And even though, for example, the Pfizer BioNTech vaccine had not been trialled in the UK, because of the very close relationship with the regulator and the fact that they had assessed all the data, you know, closely as they went along, the MHRA was able to approve the Pfizer vaccine a week before any other regulator in the world.

    Now that is an astonishing achievement and they've continued to act nimbly and quickly, but without any shortcuts whatsoever in safety testing. And that's the bit that I think we just need to reinforce. This idea of tearing up the rulebook. Yes, in terms of how they regulate, but not in terms of what they regulate. So, the phase one and the safety testing was expanded from normal safety testing and there was no acceleration or abbreviation of the safety testing whatsoever. So that remained the same. And then it was the efficacy testing that was basically accelerated and expanded and run in parallel. And that's what was unusual.


    Towards the end of your book, you draw out some of the lessons of your experience and one of them will be recognisable to anyone who's dealt with Whitehall, which is try to focus on the outcome and not on the process. Whether or not one can do that in normal times, of course, is the great challenge.

    This conversation, Kate, is all about your ideas and your book but I'll just share with you an insight that I learnt in sociology many, many years ago, and it's always been useful to me, which is that Max Weber, the sociologist, identified the distinction between substantive and procedural rationality. So substantive rationality is about ends, the rationality in terms of ends. What are we trying to achieve here? What is sensible in view of that? Procedural rationality is rationality in terms of rules. And what Weber argued, because of course he was the first person to really wrestle with the concept of bureaucracy, was that bureaucracies systematically replace substantive goals with procedural goals. They systematically end up being organisations where what matters is adherence to the rules rather than adherence to the ultimate outcome. And I guess the lesson of your book is it takes an emergency, like covid to shift that tendency within bureaucracies to make rule adherence more important than ultimate outcome.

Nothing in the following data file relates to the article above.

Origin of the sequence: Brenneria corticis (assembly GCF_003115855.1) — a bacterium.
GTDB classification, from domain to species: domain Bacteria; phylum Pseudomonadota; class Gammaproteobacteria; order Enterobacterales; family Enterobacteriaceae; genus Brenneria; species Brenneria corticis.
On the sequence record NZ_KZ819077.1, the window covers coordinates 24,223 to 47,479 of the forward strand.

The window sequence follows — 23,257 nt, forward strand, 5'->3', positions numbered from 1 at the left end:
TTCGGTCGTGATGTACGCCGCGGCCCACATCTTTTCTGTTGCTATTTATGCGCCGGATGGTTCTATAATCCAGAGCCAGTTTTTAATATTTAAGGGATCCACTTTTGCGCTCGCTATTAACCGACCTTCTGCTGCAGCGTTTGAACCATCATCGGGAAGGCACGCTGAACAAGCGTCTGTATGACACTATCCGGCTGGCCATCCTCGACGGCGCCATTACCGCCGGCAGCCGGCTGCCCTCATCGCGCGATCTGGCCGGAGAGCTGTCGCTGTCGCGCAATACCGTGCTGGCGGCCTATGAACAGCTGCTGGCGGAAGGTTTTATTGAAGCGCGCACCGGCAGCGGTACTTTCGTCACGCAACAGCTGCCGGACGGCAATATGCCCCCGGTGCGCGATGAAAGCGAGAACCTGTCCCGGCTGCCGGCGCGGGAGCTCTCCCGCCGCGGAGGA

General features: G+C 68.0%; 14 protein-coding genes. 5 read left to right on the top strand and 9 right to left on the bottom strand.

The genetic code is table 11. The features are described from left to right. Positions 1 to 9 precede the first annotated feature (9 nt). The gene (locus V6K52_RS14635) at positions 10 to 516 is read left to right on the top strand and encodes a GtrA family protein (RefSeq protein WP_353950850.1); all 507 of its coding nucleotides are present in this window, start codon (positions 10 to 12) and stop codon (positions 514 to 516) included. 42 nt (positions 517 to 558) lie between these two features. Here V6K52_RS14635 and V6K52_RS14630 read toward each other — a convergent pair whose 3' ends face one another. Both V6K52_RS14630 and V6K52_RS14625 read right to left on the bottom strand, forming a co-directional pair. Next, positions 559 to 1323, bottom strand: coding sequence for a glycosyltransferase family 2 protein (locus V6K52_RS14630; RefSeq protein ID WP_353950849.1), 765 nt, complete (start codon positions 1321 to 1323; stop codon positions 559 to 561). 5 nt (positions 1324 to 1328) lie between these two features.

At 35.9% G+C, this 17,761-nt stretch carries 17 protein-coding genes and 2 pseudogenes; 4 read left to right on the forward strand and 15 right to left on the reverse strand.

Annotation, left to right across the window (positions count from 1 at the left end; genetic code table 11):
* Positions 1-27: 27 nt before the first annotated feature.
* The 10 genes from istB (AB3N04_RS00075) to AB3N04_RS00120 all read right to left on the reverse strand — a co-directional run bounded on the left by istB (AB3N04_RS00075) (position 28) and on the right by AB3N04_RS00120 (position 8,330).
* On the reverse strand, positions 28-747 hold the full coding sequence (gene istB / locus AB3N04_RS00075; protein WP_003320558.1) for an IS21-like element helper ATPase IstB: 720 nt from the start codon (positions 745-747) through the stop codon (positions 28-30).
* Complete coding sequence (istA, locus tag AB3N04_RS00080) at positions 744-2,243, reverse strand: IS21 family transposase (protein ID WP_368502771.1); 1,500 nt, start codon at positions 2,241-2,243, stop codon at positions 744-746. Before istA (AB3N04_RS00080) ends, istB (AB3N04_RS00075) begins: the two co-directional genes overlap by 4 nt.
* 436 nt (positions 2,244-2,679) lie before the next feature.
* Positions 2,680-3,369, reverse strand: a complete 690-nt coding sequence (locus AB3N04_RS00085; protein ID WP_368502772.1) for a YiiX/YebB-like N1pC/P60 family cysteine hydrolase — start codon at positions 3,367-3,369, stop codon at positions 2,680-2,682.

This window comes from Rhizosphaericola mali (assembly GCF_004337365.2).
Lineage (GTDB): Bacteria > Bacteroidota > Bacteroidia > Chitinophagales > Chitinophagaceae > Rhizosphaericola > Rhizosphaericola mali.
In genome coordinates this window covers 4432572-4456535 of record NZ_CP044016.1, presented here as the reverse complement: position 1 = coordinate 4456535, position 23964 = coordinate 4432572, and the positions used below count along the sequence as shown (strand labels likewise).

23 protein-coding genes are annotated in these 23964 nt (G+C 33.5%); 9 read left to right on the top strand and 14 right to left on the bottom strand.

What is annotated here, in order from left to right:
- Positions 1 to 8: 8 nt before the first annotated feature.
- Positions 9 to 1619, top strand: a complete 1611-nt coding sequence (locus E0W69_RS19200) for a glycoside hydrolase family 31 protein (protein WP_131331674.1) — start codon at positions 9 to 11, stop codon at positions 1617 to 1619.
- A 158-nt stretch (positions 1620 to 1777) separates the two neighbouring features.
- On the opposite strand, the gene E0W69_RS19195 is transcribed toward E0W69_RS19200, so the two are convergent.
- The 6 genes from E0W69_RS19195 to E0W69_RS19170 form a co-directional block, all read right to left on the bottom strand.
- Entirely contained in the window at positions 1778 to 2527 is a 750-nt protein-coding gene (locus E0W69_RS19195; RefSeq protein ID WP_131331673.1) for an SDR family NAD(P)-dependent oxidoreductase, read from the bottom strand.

I completely get that and I recognise that in my time in government. Having said that, we didn't change the rules per se. What we did is we just dramatically sped them up.

    If you think about it, I was a person brought in on a on a six-month, or it turned out to be a seven-month, secondment. My job and the team team's job from the VTF was to make recommendations to government. Whitehall's job was to make sure that our recommendations were lawful and they fitted in with the government process. But the people that made the spending decisions were the ministers.

    Now, none of that is different from what normally happens, is just we did it much, much, much more quickly than normal. And that's why I don't think it does require a sort of a tearing up of the rulebook as to how governments work. And I think rules do need to be followed because I think it is important that there are checks and balances and that there aren't ridiculous initiatives that are started that make no sense. But having the focus on outcomes really matters and outcomes with deadlines really matters.

    So, I signed up for six months. I ended up doing seven. But I was very clear that we had goals that had to be delivered before I left because it wouldn't make sense to be, you know, chair of the Vaccine Task Force and actually not produce any vaccines.

    So, I think it's the combination of, of goals with deadlines, but being done in the right way, which is what we should all strive to achieve.


    Yes. The book is overwhelmingly positive. And I guess there's just a few examples of a couple of tendencies that we see. So, one is treating something that is urgent in the way that you would treat something that is routine. And there were various times at which you just kind of had to ring up officials or ministers or even the prime minister and say, look this is being treated as if we've got all the time in the world. And it's actually really urgent to get on with it.